The "J." family came to NLSP for help with an eviction case.  NLSP discovered that the family had never been served with the required 30-day notice to quit - indeed, the landlord's process server attested to serving residents in a different quadrant of the City at the same time he supposedly had served the J. family. 

The court dismissed the J. family's eviction case, finding that the patently defective service rendered the complaint for possession "utterly meritless from the outset".  Judge Neal Kravitz also awarded attorney's fees and costs to NLSP, cautioning other landlords and attorneys: "To the extent the conduct exhibited here [by both landlord and attorney]  may not be is all the more important that the intended message of deterrence emanating from the court's award of reasonable attorney's fees and costs be heard loud and clear by those who would consider litigating other landlord-tenant cases in [this] bad faith manner."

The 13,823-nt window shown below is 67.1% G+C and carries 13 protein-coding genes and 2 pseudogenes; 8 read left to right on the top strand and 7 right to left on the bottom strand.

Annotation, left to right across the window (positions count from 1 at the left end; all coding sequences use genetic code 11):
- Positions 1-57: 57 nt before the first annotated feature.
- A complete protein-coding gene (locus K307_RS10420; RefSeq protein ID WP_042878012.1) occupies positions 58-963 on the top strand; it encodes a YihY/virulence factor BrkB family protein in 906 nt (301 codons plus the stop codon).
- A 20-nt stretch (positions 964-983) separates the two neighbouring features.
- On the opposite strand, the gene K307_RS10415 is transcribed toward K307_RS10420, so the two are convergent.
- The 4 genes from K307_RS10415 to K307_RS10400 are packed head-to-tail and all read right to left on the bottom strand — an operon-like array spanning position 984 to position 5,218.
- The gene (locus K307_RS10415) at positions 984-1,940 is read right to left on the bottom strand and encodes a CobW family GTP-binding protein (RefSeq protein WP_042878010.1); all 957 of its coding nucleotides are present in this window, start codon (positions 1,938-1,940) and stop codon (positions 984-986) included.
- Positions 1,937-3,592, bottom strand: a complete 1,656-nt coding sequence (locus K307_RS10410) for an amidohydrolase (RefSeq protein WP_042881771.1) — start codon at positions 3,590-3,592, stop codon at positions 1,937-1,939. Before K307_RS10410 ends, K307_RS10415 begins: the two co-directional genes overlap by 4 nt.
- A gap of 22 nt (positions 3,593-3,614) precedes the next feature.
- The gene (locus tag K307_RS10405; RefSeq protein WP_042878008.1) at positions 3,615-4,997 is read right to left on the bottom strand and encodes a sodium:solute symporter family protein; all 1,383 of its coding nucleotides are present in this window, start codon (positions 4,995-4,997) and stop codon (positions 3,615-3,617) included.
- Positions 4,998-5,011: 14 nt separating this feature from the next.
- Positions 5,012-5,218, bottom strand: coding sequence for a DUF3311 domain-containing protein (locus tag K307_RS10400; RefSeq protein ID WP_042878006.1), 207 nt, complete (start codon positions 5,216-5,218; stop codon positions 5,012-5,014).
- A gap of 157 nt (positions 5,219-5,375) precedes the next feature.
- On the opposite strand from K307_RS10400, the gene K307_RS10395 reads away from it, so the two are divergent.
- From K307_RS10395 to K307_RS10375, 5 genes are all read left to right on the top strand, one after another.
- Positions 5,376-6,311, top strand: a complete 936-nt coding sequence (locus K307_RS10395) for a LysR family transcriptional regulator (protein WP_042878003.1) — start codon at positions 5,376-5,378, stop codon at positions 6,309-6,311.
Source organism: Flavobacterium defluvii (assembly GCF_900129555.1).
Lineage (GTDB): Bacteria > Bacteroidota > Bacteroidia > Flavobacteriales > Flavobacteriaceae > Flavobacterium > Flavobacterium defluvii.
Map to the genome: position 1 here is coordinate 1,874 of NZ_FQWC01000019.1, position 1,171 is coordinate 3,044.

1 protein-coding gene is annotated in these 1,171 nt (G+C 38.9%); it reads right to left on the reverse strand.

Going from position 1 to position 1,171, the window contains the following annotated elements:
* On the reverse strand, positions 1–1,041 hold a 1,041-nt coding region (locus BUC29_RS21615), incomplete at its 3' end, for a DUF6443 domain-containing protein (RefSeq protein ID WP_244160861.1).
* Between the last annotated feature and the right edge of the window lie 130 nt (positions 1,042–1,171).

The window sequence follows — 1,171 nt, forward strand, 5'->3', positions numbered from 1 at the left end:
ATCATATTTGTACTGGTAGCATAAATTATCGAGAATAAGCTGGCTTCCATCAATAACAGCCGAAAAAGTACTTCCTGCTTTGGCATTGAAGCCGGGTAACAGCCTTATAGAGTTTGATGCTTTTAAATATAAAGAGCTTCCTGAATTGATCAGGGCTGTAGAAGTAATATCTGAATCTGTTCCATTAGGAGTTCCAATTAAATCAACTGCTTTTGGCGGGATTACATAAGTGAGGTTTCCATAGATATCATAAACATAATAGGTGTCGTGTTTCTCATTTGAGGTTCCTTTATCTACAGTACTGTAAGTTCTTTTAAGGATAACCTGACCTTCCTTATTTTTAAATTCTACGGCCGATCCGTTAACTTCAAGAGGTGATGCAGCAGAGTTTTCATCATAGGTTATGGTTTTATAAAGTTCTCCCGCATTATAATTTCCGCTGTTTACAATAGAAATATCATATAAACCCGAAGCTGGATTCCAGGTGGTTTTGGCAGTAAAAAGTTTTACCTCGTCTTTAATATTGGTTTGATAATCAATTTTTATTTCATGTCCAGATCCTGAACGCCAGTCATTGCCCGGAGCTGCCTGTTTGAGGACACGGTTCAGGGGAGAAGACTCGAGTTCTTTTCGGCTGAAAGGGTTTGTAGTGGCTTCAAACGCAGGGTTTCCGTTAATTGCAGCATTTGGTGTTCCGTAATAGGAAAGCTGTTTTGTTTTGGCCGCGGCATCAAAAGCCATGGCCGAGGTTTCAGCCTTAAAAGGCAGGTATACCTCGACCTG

Judge Kravitz went on to note the critical importance of having counsel:  "Perhaps most concerning about the bad faith litigation tactics exhibited here is the reality that the fatal legal and factual deficiencies in the plaintiff's claim likely never would have come to light. . . without counsel. . . .The outcome of this case thus could have been drastically different had the defendants not been among the small minority of tenants sued in the Landlord and Tenant Branch who are fortunate enough to obtain free legal representation from one of the city's civil legal services organizations or pro bono programs".  

NLSP is continuing to examine the scope of such abuses.